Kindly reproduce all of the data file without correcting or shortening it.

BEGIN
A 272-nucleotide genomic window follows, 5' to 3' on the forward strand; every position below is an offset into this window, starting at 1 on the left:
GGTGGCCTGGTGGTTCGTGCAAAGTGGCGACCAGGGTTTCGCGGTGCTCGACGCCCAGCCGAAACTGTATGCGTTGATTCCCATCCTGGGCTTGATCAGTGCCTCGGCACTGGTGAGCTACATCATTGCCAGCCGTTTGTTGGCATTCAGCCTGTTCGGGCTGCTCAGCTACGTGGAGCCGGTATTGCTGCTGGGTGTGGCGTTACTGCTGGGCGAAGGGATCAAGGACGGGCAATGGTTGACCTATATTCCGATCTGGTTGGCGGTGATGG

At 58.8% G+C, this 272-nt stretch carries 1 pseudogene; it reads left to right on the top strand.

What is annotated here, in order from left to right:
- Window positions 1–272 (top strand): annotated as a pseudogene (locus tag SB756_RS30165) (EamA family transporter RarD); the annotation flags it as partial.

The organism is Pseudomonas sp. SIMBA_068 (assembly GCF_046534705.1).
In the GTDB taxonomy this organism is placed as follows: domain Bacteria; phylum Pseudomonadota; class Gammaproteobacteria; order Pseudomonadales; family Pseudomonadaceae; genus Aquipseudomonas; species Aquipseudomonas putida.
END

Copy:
A 272-nucleotide genomic window follows, 5' to 3' on the forward strand; every position below is an offset into this window, starting at 1 on the left:
GGTGGCCTGGTGGTTCGTGCAAAGTGGCGACCAGGGTTTCGCGGTGCTCGACGCCCAGCCGAAACTGTATGCGTTGATTCCCATCCTGGGCTTGATCAGTGCCTCGGCACTGGTGAGCTACATCATTGCCAGCCGTTTGTTGGCATTCAGCCTGTTCGGGCTGCTCAGCTACGTGGAGCCGGTATTGCTGCTGGGTGTGGCGTTACTGCTGGGCGAAGGGATCAAGGACGGGCAATGGTTGACCTATATTCCGATCTGGTTGGCGGTGATGG

At 58.8% G+C, this 272-nt stretch carries 1 pseudogene; it reads left to right on the top strand.

What is annotated here, in order from left to right:
- Window positions 1–272 (top strand): annotated as a pseudogene (locus tag SB756_RS30165) (EamA family transporter RarD); the annotation flags it as partial.

The organism is Pseudomonas sp. SIMBA_068 (assembly GCF_046534705.1).
In the GTDB taxonomy this organism is placed as follows: domain Bacteria; phylum Pseudomonadota; class Gammaproteobacteria; order Pseudomonadales; family Pseudomonadaceae; genus Aquipseudomonas; species Aquipseudomonas putida.